January 16, 2015 by and

Many of the financial aspects of parenting can be scary. Diapers, day care, tuition, sports, clubs, lessons, field trips… the list of expenses involved in raising a child from crib to college can be daunting. Recent estimates have middle-income parents spending $245,000 from birth to graduation on babies born last year. And that’s before college expenses begin.

Since my oldest is a son, I’ve heard years of horror stories about how one day adding him to our auto insurance policy will cause our rates to skyrocket. “Whatever you once spent on daycare, will now go to pay car insurance,” I was once told. The factors that insurance companies consider: age, gender, marital and/or student status—all work against new 16-year-old male drivers.

Well, frankly? It’s all true. But be assured, there are many, many things that you, as the parent of a pre-teen driver, can be doing right now to significantly reduce the sticker shock the day your oldest gets his license. I can’t stress enough how important it is to plan for this. Otherwise, you will be like the families who walk out of their insurance agent’s office absolutely stunned with an annual auto insurance bill that just vaulted well over $2,000. That’s not a one-time payment, friends. That’s every single year until their son turns 25 or otherwise leaves their policy.

Here are a few things that you can do that will not only help you reduce your insurance costs, but also, hopefully, hand the keys to the safest, most responsible driver you can.

  1. Contact your car insurance agent when your oldest is approaching time to get a driving permit (usually at age 15 in Nebraska). Find out what kind of discounts your insurer offers for safe teen drivers. Most major insurers have a number of incentives to give new drivers a great start.
  2. Monitor your child’s grades. Boys with good grades can have their rates cut as much as 25%, simply for showing that their last report card was solid, generally a B-average. The reduction isn’t as high for girls.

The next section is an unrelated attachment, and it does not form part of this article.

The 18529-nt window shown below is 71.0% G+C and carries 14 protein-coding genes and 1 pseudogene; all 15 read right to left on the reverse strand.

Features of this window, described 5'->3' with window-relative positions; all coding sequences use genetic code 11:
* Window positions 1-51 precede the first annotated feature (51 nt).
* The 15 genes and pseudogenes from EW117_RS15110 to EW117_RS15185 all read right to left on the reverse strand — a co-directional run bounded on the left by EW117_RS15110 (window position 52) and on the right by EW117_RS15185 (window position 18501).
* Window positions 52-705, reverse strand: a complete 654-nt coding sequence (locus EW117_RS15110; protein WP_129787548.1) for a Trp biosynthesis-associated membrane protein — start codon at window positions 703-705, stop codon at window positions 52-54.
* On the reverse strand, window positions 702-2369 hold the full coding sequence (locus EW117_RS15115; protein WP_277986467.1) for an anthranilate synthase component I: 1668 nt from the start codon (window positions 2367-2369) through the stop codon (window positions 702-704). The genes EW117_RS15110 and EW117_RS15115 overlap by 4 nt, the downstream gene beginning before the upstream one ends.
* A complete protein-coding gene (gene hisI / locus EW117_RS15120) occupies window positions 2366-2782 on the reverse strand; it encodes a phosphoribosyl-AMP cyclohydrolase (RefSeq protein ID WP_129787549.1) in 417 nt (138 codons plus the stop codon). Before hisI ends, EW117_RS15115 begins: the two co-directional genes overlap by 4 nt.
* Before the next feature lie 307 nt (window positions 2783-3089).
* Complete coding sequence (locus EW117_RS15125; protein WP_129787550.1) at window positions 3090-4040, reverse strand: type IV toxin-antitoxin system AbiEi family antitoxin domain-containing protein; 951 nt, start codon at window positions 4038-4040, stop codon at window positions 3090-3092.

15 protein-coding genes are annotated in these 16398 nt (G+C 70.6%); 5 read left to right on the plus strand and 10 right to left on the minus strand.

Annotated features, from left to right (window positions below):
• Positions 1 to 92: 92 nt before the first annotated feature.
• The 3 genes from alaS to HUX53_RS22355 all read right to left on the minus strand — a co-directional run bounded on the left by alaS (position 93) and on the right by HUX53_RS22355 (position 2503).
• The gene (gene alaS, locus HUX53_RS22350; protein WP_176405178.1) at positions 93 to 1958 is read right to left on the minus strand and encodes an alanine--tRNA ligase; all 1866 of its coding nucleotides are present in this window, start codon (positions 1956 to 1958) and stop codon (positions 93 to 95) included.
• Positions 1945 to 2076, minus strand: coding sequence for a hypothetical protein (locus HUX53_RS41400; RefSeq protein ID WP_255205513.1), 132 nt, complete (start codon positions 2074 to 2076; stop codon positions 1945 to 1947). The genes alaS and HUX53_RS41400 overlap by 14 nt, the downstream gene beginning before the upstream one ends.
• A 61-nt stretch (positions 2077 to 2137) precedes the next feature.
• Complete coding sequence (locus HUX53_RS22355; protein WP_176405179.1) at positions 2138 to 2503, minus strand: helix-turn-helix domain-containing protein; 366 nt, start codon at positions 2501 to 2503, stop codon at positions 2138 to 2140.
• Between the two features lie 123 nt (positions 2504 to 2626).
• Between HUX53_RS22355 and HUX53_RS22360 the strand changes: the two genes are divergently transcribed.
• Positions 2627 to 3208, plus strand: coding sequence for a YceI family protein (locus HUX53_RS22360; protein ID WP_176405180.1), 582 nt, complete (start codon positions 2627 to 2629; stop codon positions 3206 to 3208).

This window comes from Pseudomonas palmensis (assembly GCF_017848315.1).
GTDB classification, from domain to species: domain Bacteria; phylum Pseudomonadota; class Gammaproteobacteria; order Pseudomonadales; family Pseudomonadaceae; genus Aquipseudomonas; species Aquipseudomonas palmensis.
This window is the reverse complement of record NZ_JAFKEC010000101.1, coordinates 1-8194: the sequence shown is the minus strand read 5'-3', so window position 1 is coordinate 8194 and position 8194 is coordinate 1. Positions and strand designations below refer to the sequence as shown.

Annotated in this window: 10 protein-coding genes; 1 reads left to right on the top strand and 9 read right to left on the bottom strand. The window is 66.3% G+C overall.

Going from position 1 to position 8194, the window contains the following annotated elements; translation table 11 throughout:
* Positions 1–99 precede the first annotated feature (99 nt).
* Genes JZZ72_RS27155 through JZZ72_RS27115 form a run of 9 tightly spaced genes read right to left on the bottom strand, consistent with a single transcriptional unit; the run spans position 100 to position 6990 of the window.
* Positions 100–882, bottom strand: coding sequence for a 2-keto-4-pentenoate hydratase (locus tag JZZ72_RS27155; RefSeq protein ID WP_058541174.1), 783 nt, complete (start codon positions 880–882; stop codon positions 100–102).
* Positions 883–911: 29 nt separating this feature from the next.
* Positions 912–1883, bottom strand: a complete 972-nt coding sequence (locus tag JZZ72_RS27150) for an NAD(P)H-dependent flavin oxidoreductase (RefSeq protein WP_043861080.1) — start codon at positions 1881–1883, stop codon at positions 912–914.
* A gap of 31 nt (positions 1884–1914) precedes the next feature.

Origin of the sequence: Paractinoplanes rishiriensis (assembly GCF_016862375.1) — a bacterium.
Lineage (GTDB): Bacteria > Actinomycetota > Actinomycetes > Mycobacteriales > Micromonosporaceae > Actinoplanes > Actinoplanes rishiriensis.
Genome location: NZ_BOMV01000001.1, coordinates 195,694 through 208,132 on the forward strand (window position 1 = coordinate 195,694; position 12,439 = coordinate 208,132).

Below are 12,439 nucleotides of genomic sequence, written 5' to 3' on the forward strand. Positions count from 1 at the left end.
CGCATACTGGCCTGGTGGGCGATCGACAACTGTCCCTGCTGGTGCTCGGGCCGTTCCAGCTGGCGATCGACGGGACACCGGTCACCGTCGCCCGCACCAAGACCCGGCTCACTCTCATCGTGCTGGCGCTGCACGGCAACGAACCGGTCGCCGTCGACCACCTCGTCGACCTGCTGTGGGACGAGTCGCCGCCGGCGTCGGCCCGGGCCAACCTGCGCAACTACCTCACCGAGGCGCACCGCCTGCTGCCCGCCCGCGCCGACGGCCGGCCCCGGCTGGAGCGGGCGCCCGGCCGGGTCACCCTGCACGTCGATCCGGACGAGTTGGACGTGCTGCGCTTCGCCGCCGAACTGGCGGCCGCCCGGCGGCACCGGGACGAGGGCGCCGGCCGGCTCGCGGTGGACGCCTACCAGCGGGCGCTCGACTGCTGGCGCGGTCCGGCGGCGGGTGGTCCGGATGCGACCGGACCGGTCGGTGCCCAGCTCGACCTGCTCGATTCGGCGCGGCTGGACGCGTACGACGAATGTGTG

3. Look into teen driving courses. The National Safety Council of Nebraska offers an excellent training program with requirements both in the classroom and behind the wheel. Classes are offered all over Omaha, all during the year. There is a one-time fee. You can learn more at www.safenebraska.org. Earning that certificate can slice another 20 percent off your child’s insurance.
  4. Meet your insurer’s teen driver requirements. Most major insurers have their own teen driver programs, and once completed, those can shave yet another 15 percent off your rates. In our case, the program reinforced what our son was learning in his driving training, plus instilled defensive 
  5. awareness skills I don’t think he would have picked up as quickly elsewhere.
  6. Consider combining policies. Insurers give credit to those customers who have multiple lines of insurance with them. Not just multiple vehicles, but other lines as well, like home insurance. If the current drivers in the home have good driving histories, that will also bode well for new drivers coming onto the policy.
  7. Choose your child’s vehicle carefully. There’s a huge, huge difference between insuring a new sports car with your teenager as the principle driver and insuring an older, less flashy vehicle for him to drive. Check with your agent before you buy something new. I promise you will be glad you did. We did, and it changed our buying decision.

By doing all of these things, we were able to reduce our insurance costs significantly. Rather than paying thousands extra each year, we pay about $100 more per month to insure our son as a driver. As I’ve stressed to him, it really is up to him now to maintain that “safe driver” status. While he might not appreciate it much now, he will when he is one day making those payments.

Finally, something else to consider. I insisted on a pre-license conversation between my son and our wise insurance agent. It cost nothing but time, but might have had more impact than anything else we did. Jim talked to my son, in a very positive way, about his responsibility as a driver, not only for his own safety, but for everyone else on the road. The great take-away from that meeting was this: “Son, this is the first time in your life that the State of Nebraska can come after you. If you are careless, reckless, or irresponsible, mom and dad will not be able to swoop in and fix it. It will be you, on your own, talking to the police or sheriff. Make sure you understand that.”

That was many months ago, and so far so good. I hope some of these suggestions will help you find great success in creating a safe and affordable teen driver. Let’s keep looking out for each other.

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